The following appeared in The Washington Post Online.
As both a physician and ordained minister, I am often called upon to heal. Whether hearts or bodies, minds or souls, healing is central to both professions. Surprisingly, I heard my President echo the same thought and it struck a chord. He cautioned health-care providers not to see medicine as mere business, a practice model which is rife with hazard. Instead, he romanticized for some and made poignant for us all the call of medicine. Armed with a mix of ego and duty, he championed all stakeholders — specifically physicians — to own the problem so that we may move forward to create solutions.
Physicians take an oath. We are taught to first do no harm. Yet, the American system of health-care delivery is fraught with unchecked abuses and unsustainable damage has been suffered. In society, we aspire to live by the edict of “do unto others as you would have them do unto you.” However, the culture of American medicine is too fragmented, driven by excess, ignorance and complacency. Regrettably, these attitudes have cost efficiency and indulged appetites for pricier, quantitative medical care while sacrificing value. Our system hence is in dire need of more group-accountability, individual responsibility and focus on health promotion, wellness and quality.
Collectively, we are smart enough to achieve these goals. But only if we stop demonizing the uninsured, scapegoating upfront costs as a reason to maintain the status quo and rolling over to special interest groups and fear mongers.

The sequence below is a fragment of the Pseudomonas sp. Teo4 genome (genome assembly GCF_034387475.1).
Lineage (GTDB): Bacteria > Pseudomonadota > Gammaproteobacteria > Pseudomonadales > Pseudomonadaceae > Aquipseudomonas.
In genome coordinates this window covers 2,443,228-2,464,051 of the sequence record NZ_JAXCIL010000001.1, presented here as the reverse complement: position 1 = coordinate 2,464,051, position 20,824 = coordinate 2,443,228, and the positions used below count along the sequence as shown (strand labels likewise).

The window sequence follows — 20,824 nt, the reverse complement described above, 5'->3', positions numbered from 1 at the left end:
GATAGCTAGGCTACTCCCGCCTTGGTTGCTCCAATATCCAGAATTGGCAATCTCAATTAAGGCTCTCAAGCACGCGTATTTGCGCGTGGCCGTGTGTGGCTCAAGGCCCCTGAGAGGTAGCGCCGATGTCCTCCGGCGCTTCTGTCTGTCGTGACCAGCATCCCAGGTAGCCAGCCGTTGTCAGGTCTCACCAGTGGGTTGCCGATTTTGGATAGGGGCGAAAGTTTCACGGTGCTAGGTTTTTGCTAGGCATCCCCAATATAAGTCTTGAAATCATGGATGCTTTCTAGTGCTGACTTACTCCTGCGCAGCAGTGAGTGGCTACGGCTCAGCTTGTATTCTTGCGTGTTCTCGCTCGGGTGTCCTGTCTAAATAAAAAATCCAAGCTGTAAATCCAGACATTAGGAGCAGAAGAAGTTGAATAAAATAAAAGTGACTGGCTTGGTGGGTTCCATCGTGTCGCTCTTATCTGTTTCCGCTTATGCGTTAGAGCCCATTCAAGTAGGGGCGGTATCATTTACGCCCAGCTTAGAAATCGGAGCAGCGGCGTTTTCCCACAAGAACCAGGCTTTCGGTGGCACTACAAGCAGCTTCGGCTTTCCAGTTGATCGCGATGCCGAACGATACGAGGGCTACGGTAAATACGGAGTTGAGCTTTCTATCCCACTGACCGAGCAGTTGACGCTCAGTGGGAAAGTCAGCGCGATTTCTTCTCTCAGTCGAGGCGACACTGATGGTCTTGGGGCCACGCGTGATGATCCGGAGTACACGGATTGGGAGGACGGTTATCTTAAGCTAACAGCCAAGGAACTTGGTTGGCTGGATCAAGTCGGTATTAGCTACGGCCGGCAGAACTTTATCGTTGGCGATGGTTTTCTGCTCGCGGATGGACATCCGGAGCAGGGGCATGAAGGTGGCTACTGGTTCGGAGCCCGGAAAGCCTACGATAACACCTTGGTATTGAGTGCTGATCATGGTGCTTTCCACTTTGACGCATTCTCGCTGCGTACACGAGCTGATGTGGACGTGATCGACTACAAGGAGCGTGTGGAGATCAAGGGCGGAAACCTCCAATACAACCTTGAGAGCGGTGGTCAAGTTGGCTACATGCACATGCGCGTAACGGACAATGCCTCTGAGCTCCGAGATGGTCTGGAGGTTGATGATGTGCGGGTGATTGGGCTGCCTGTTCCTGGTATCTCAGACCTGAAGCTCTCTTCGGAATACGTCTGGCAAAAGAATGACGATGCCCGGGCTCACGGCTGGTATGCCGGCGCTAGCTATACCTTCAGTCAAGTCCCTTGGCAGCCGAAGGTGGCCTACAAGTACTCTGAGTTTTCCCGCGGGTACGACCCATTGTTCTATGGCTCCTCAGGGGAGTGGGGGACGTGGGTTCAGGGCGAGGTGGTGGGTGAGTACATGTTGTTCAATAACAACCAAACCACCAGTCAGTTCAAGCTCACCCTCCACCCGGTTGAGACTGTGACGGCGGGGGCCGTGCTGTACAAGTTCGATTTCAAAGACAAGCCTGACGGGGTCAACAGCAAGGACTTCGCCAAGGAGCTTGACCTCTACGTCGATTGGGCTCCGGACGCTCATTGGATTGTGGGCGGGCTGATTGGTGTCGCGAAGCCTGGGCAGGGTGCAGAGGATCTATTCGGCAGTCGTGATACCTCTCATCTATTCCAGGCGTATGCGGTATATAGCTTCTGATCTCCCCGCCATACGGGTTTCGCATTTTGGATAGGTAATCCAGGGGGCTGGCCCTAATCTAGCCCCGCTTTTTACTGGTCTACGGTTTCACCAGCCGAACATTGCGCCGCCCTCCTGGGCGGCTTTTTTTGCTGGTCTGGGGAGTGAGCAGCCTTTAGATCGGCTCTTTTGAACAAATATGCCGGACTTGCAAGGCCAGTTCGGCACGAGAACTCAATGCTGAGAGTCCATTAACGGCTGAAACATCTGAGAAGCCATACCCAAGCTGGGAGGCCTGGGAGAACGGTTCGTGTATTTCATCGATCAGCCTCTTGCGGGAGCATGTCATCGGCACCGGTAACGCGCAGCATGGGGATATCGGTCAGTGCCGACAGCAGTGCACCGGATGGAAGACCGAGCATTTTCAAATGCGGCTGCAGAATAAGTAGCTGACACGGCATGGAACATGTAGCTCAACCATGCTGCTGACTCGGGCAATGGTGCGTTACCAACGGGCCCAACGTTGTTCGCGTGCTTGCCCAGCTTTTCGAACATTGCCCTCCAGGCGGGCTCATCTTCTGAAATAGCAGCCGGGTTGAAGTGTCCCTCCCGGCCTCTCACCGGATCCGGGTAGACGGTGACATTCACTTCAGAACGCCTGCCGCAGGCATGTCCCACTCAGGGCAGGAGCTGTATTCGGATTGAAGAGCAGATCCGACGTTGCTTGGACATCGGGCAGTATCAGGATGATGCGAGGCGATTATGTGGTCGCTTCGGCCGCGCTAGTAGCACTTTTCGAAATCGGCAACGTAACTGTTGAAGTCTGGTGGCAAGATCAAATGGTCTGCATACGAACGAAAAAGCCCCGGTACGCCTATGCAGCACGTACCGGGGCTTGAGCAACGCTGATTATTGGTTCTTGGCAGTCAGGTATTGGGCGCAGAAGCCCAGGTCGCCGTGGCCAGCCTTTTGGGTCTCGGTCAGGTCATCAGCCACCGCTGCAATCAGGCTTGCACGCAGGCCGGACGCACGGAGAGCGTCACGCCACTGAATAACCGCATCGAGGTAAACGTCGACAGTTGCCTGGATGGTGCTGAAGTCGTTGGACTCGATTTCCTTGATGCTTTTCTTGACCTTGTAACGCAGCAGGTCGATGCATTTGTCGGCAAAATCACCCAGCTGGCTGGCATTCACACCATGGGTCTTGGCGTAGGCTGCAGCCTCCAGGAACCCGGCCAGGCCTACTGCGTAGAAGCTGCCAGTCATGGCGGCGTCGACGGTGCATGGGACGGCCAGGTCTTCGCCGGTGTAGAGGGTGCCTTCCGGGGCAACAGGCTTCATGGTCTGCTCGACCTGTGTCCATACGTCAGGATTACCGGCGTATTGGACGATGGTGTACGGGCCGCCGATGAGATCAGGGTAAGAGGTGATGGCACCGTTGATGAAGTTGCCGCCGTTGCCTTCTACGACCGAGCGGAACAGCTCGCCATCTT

In Chicago in front of an audience of my peers, I heard the staggering numbers and statistics. I heard careful details concerning proposals for Medicare savings. I heard another promise not to meddle with what is right with health care and to put in place deficit-neutral reforms. There were anecdotes and lessons. He scolded those who used fear tactics for political gain. He warned against pseudo-science posing as appropriate treatment. He did not shy away from contentious buzz words which have become fodder and excuse for inaction: socialism, big government, rationing, bureaucracy, mandated coverage, taxes and trillion dollar deficits. He answered his critics, some with legitimate questions but I am certain he did not silence or satisfy them.
But I listened and heard something deeper.
What President Obama did was give meaning to why many of us choose to become physicians. Though I am saddled with medical school debt and myself uninsured, the merits of medicine are worth the endeavor to save it. Can I be hopeful and not labeled naïve? Can I offer an alternative and not be told I did not answer the question? Can I support a public option without being rebuked as un-American? The soul of medicine is at stake and it does not need a conservative or liberal approach. We cannot settle simply to claim bipartisanship, rather American ingenuity and courage offer prescriptions for healing.
Chris T. Pernell is a doctor and an ordained clergywoman in New Jersey. Two of her recent projects include a prison-based wellness program and a faith-based childhood obesity initiative. Parnell is part of the 2010 EMPH Class.